Eurocrats must offer UK a good trade deal soon – or British voters will refuse to hand over £39bn ‘divorce bill’, Brexit Secretary warns

Dominic Raab, speaking to European newspapers, says we've done enough compromising and now the EU must move or they won't get our money.

Speaking ahead of talks in Brussels by the EU’s chief negotiator Michel Barnier today he said people in the UK simply won't accept handing over the cash otherwise.

It comes as EU Council boss Donald Tusk is set to propose a special leaders summit in November to try and finalise a withdrawal agreement.

Speaking to WELT and other continental media, Mr Raab said: “We made compromises and showed flexibility.

“We now have to see that from the European side too. We have been very pragmatic. Now is the moment that the other side is doing too.”

Mr Barnier’s briefing comes ahead of Theresa May and her EU counterparts heading to Salzburg for an informal meeting of with the hope of finally ironing out the issues which still stand between them and a deal.

But Mr Raab reiterated the Prime Minister’s position that the UK is willing to walk away if the offer is not good enough, with the wrangle over the Irish border still ongoing.

He said: "We always said that a no deal is better than a bad deal. We will not allow the negotiations to lead to the breakup of the United Kingdom.”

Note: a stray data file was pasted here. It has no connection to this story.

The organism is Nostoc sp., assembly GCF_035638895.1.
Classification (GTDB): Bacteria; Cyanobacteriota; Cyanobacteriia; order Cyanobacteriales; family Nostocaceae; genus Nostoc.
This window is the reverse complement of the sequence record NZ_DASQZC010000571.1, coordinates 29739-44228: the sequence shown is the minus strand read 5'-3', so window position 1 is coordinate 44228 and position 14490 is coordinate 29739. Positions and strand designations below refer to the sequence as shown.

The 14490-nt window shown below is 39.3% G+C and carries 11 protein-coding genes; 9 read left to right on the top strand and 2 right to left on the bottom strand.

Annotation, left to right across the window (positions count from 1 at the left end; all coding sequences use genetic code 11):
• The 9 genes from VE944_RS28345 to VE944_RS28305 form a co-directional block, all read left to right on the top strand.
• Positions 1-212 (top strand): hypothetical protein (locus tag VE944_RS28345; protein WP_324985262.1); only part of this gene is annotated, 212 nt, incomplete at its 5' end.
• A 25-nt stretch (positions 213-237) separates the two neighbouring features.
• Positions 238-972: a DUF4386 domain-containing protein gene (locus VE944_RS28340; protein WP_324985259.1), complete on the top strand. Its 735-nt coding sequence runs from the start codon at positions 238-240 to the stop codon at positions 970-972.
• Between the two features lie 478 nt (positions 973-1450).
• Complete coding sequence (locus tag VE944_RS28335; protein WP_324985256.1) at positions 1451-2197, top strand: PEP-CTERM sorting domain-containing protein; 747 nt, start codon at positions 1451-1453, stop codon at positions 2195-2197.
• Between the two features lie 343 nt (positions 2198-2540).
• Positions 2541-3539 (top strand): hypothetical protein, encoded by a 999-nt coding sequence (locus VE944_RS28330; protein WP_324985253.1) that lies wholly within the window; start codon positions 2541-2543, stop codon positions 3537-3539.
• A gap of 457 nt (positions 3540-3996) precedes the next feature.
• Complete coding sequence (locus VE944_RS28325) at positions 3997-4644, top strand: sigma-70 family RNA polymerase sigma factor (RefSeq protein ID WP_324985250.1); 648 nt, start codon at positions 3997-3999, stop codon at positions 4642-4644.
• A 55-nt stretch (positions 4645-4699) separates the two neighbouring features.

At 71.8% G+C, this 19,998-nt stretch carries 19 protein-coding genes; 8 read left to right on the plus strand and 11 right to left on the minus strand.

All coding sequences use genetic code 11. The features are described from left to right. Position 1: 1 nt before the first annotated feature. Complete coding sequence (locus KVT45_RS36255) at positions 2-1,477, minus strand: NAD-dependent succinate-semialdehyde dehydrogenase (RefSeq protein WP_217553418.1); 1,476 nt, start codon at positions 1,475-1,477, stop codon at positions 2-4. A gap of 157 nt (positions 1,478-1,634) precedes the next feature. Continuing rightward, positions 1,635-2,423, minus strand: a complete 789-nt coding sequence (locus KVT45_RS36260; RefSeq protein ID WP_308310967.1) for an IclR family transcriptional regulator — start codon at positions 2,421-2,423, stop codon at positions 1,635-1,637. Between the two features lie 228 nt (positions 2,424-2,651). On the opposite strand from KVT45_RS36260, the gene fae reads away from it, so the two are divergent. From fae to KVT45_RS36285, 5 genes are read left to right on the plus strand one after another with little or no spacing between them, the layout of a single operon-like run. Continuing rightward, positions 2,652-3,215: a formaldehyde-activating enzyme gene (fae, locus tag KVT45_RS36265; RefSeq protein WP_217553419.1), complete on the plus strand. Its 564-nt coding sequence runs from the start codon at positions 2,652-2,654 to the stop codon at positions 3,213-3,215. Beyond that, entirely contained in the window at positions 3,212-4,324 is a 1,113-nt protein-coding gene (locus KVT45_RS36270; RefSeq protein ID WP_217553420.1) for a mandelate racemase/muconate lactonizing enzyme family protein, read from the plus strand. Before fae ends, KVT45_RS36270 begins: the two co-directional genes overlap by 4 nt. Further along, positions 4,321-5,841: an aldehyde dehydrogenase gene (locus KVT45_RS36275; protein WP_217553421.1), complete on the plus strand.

And the Cabinet minister is calling on Brussels to finally relent and offer the UK a better offer, saying: “We should not postpone directional decisions.

“The political statement must be a kind of counterbalance to the exit agreement, as many citizens in the UK will find it detrimental, especially the cash payments.

“In the political statement, we must determine the direction in which we will move in the future.  Otherwise it will be difficult to get the necessary support from our Parliament and the citizens."

It comes as the EU is insisting on cast iron guarantees the UK will not try and alter the terms of its Brexit deal – after Michael Gove’s comments at the weekend.

The Environment Secretary said a future PM could “choose to alter” the relationship between Britain and the EU.

Confidential diplomatic notes revealed by The Times show Brussels is preparing to demand Mrs May makes “credible” assurances any deal will not be unpicked by her successor.

A meeting of senior EU ambassadors in Brussels saw Mr Barnier and his deputy Sabine Weyand reportedly say they will insist on a binding agreement.

Amid suspicions on the continent the UK will agree to commitments now in the tope of getting a grade deal and then revrsing them down the line, the note of the meeting recorded that Ms Weyand added: “We [the EU] will need credible political promises from the UK.”

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